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BJJ Lesson 7 – How to Escape Guard.

Another cold wintery night and I’m off to Academy Sport for my next Brazilian Jiu Jitsu class. I’m feeling quite positive and looking forward to this class as it is a beginners’ lesson and the class is filled with white belts like me.

This week the lesson focused on breaking out of closed guard. This is the position that is almost a default for the competitor that has found himself on his back. It is immediately identifiable as it looks so unorthodox for two competing practitioners. Anyone who has watched Mixed Martial Arts (MMA) will recognise it. The opponent lying on his back has his legs wrapped around the waist of his opponent who is typically on his knees with his bottom as close to the mat as possible.

From his back, the floor bound BJJ practitioner is relatively safe but this does not apply in MMA as being on the floor makes it difficult to have any power in striking and the upright fighter can strike with a lot of power on a target that is very isolated. But we are concentrating on BJJ, where the floor bound practitioner may at some point need to open his guard to move to a submission. If the guard remains closed, that is, the feet are used to lock the upright opponent in place, it’s a bit of a stalemate. So, the upright opponent needs to open the legs around his waist to execute a submission.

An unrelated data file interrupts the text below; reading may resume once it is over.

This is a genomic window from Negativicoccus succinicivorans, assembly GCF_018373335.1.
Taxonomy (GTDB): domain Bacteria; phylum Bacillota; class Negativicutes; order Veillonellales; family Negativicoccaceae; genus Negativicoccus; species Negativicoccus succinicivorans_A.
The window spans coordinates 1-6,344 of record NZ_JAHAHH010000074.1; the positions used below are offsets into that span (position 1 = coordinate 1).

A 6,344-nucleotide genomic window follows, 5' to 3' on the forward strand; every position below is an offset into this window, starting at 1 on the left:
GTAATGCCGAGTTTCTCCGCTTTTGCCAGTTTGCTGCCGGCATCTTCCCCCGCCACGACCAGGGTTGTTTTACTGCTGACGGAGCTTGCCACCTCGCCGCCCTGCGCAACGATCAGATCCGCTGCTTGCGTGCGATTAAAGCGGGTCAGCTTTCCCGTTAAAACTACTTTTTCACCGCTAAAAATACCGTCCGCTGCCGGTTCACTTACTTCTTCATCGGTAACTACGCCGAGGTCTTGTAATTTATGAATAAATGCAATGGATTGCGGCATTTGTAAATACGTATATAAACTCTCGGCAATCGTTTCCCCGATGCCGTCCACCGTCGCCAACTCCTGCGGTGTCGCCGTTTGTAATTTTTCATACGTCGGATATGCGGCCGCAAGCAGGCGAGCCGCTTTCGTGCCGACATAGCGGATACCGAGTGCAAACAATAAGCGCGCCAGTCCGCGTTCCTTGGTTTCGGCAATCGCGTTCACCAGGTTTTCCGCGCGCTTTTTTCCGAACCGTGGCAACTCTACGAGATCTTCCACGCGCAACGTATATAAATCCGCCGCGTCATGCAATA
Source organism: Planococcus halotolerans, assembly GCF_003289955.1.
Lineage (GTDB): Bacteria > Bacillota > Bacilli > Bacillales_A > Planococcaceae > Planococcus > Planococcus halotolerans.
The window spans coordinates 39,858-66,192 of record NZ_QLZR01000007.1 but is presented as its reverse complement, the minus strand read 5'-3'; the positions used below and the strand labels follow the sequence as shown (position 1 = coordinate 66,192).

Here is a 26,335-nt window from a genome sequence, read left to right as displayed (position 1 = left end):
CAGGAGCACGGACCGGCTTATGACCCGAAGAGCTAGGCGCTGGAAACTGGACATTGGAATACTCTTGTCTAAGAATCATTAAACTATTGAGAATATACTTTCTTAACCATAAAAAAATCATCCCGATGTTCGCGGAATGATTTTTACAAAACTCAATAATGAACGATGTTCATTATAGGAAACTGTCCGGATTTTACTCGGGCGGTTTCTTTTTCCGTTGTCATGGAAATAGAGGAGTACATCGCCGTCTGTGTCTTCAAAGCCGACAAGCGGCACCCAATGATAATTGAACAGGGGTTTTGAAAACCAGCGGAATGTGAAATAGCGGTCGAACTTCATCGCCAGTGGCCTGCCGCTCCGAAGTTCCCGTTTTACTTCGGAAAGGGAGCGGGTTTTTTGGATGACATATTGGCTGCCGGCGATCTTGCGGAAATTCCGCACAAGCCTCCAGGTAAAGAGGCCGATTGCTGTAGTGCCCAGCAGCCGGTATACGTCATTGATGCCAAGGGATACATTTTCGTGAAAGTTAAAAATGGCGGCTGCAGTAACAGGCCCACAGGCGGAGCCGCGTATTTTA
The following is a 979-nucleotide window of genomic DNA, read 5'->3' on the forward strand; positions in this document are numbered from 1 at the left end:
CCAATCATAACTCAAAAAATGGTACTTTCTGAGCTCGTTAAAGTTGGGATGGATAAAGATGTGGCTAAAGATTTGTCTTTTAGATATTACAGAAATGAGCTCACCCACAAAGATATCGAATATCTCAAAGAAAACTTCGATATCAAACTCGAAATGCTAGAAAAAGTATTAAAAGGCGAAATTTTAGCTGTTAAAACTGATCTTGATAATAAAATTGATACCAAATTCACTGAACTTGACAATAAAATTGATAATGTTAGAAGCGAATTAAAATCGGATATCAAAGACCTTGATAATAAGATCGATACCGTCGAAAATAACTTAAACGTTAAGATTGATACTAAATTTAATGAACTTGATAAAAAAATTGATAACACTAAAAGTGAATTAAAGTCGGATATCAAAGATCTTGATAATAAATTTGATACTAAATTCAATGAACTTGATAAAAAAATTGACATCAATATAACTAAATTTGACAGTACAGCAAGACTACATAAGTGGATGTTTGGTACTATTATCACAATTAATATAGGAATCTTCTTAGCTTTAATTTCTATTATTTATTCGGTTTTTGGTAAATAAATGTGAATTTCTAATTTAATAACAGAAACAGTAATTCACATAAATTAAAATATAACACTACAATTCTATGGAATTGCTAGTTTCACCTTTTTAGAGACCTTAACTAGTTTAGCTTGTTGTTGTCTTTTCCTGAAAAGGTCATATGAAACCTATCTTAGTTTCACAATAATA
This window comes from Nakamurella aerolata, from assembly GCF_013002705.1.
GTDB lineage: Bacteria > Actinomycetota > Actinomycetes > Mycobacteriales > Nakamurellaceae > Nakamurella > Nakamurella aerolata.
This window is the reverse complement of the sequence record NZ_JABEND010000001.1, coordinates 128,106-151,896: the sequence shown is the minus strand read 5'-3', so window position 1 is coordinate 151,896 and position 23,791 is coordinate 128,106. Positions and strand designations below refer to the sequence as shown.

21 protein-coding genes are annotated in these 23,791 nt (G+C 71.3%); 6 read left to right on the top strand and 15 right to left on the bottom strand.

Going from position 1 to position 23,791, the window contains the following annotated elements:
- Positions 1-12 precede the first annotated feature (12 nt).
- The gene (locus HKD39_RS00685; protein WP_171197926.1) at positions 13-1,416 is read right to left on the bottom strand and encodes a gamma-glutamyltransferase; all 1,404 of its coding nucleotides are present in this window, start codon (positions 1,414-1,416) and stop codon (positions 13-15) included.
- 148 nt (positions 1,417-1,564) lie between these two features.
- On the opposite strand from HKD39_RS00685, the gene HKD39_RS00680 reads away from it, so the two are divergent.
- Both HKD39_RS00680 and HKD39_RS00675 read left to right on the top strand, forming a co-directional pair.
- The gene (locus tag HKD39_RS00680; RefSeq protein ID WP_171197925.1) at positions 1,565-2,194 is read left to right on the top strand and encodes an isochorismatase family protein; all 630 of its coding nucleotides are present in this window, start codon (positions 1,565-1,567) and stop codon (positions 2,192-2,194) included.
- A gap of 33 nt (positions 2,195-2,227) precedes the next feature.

The technique we learned this week was to stand up. Sounds simple, right? Basically, while holding onto the collar of your opponent, you plant one foot on the mat, then the other, and in one swift movement, thrust yourself upwards as if you are an Olympic weight lifter. This is equivalent to a very deep squat. My first attempts were terrible and I have strong legs. But I’ll get used to it. Also, using the floor to drag and your opponent’s weight to your advantage makes it a lot easier. Once upright, keep your hips forward but don’t lean back too far. At this point, the opponent that was on the floor now finds herself effectively hanging from the legs. With gravity and a push of your hand inside the knee of your opponent, it won’t be long until the guard is broken and you are free to make your next move.

More on what to do next on my next post.

Published inBrazilian Jiu-Jitsu (BJJ)Lifestyle

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